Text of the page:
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Author Topic: Loaf Of Bread 'As Salty As Seawater'  (Read 7467 times)

Offline GillE

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Loaf Of Bread 'As Salty As Seawater'
« on: September 02, 2011, 10:27 »
According to research reported in the Daily Telegraph, "popular loaves of bread contain as much salt in every slice as a packet of crisps and some are as salty as seawater".

That comes as no surprise to me.  Each loaf I bake weighs roughly 800g and has 10g of salt in it (1.25g salt per 100g bread) and without that minimum amount of salt, yeasts simply won't work!  The people who wrote this report are decrying bread with only a touch more salt than that; clearly they know absolutely nothing about the baking process.  The only way to stop people consuming 'excessive' amounts of salt when they eat bread is to outlaw bread made with yeast altogether.
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Offline Simon

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Re: Loaf Of Bread 'As Salty As Seawater'
« Reply #1 on: September 02, 2011, 10:32 »
Having just seen the same article on News 24, I'm pleased to read your post, Gill.  I nearly always get my bread from a high street bakers, and rarely buy supermarket brands, but one of the nicest I've found, is Kingsmill Oatilicious. 
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Offline Rik

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Re: Loaf Of Bread 'As Salty As Seawater'
« Reply #2 on: September 02, 2011, 10:35 »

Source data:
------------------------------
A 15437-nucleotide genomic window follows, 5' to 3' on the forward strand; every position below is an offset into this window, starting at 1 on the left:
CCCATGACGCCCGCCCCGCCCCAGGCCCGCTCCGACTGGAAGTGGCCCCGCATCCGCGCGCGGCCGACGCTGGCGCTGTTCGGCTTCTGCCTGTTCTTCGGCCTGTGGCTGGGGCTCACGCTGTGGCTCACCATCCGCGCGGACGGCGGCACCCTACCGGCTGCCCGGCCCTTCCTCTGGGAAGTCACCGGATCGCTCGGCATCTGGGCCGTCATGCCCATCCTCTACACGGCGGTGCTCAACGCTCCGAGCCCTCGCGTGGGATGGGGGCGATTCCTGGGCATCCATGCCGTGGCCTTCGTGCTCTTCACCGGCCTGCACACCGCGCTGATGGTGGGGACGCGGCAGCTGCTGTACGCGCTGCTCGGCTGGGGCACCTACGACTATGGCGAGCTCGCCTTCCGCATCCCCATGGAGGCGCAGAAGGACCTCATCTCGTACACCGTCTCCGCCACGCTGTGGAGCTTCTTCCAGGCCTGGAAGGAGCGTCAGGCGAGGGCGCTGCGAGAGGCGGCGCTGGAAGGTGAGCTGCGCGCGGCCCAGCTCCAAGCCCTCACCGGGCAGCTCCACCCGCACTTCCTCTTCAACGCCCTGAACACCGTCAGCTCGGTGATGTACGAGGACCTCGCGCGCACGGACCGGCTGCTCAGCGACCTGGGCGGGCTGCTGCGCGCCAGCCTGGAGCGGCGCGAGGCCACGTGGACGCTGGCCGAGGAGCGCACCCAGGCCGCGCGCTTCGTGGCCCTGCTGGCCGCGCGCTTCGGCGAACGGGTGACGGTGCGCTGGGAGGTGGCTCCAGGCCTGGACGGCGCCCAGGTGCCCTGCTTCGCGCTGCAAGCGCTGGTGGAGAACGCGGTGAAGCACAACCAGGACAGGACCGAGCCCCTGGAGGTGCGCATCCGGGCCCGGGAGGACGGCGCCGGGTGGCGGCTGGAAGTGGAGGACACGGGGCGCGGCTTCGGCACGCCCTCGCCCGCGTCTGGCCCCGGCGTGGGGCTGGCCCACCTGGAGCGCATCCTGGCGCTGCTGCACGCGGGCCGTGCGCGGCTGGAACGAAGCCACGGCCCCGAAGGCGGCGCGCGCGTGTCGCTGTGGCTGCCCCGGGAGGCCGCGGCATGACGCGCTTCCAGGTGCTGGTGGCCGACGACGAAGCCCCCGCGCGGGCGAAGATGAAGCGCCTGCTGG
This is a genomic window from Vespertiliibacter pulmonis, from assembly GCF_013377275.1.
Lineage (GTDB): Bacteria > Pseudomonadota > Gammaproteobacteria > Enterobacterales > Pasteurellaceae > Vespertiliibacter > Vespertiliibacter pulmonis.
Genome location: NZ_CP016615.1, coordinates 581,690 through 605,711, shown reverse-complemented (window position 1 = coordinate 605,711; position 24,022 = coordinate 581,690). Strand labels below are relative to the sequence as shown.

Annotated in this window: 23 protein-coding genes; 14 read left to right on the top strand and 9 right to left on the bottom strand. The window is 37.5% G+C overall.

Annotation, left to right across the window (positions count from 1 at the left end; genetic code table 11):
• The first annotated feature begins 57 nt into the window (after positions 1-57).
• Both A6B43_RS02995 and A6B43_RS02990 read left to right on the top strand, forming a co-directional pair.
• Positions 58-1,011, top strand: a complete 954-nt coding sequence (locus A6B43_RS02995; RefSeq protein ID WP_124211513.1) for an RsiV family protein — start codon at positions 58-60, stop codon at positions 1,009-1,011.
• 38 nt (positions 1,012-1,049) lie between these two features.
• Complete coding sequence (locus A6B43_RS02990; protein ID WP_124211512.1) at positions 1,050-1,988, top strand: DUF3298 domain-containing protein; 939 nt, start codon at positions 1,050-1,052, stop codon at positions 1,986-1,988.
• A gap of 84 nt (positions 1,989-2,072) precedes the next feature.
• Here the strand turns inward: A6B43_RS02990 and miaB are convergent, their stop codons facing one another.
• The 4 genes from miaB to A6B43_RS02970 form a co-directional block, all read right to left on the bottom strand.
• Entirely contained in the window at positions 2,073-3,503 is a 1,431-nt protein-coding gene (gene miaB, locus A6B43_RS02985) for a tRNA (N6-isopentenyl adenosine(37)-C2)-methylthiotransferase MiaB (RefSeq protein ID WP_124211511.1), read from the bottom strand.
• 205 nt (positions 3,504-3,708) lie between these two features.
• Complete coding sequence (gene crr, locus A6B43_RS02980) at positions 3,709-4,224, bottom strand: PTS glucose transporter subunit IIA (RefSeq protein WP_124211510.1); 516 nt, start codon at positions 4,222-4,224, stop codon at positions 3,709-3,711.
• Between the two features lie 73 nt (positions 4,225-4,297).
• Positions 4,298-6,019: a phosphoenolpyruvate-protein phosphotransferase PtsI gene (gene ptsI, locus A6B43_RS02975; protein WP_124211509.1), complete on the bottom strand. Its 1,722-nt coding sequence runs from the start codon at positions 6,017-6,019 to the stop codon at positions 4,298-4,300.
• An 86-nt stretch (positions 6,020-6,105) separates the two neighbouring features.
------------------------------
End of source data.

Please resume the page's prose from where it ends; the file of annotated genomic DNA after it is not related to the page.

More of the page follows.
Bread's a chemical process, it needs salt to work, end of ridiculous research.

Quote
Prof Graham MacGregor, Cash chairman, said: "It is frankly outrageous that bread still contains so much salt.

"If all manufacturers went beyond these targets and cut the salt in their breads by a half, it would reduce our salt intakes by half a gram per day, which is predicted to prevent over 3,000 deaths from strokes and heart attacks a year."

Idiot.
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Offline Clive

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Re: Loaf Of Bread 'As Salty As Seawater'
« Reply #3 on: September 02, 2011, 12:09 »
I only put a small pinch of salt in my bread mix and it rises magnificently.  I did try to reduce it to almost nothing at all but it wasn't very satisfactory, although it still tasted delicious. 
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Offline Rik

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Re: Loaf Of Bread 'As Salty As Seawater'
« Reply #4 on: September 02, 2011, 12:11 »
Doesn't the mix already have salt in it, Clive?
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Offline Clive